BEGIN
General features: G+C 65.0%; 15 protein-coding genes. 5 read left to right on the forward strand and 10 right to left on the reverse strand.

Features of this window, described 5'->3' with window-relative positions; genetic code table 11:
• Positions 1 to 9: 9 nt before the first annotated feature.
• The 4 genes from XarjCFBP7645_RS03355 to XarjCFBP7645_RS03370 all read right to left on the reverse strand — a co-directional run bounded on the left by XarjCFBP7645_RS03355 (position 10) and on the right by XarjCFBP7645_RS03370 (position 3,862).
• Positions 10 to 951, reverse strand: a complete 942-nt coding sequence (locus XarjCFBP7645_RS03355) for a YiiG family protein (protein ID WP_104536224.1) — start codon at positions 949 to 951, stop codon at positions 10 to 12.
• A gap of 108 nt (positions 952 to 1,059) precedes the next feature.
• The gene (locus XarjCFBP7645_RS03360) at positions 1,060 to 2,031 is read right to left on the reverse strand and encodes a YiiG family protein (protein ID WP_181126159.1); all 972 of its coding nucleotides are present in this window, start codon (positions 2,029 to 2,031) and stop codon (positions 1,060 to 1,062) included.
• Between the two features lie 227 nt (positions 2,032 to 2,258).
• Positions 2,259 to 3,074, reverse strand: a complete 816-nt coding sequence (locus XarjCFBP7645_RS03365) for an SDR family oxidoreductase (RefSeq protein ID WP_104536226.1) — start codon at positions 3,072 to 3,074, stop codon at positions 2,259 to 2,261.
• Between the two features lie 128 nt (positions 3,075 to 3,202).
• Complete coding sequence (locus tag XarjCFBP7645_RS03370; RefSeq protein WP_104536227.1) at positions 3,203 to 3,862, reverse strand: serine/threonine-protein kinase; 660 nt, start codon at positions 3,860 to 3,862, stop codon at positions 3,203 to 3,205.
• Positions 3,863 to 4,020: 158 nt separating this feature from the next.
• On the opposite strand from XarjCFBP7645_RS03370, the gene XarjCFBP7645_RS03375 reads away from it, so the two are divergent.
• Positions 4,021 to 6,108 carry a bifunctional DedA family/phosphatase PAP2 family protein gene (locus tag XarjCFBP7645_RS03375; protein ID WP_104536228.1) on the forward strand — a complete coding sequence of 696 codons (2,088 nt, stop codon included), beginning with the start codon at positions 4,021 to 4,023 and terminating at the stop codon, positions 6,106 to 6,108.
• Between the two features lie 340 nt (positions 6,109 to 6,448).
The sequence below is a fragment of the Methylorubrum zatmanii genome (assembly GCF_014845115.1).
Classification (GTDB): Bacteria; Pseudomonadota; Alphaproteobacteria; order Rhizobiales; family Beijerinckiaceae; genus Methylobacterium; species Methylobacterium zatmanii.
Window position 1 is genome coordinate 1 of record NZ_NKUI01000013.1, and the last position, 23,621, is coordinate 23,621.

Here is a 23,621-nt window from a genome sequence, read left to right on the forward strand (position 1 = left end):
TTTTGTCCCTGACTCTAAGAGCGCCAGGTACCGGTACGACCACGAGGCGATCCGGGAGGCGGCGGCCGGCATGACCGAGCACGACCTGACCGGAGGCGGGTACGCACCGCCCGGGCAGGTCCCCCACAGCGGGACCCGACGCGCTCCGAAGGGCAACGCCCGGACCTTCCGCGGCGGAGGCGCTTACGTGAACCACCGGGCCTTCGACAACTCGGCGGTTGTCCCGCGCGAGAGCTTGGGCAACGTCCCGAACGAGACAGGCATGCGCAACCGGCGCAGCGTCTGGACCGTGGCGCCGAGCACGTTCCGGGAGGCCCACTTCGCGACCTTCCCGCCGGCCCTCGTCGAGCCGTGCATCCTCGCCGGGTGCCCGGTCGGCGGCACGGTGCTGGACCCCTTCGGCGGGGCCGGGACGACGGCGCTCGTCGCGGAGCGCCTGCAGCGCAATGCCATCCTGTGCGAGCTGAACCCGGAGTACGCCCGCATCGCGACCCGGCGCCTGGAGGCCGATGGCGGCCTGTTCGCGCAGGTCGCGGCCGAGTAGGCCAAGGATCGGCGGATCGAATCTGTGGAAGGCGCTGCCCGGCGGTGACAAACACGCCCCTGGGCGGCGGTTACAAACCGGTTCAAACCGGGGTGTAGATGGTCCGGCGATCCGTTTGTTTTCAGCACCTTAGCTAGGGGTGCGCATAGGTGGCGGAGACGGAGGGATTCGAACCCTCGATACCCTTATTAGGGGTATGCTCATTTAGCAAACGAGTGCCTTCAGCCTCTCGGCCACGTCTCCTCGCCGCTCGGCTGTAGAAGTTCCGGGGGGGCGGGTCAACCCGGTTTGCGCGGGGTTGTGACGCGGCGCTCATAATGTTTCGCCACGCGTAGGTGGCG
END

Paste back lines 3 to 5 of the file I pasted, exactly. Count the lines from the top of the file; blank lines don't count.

• Positions 1 to 9: 9 nt before the first annotated feature.
• The 4 genes from XarjCFBP7645_RS03355 to XarjCFBP7645_RS03370 all read right to left on the reverse strand — a co-directional run bounded on the left by XarjCFBP7645_RS03355 (position 10) and on the right by XarjCFBP7645_RS03370 (position 3,862).
• Positions 10 to 951, reverse strand: a complete 942-nt coding sequence (locus XarjCFBP7645_RS03355) for a YiiG family protein (protein ID WP_104536224.1) — start codon at positions 949 to 951, stop codon at positions 10 to 12.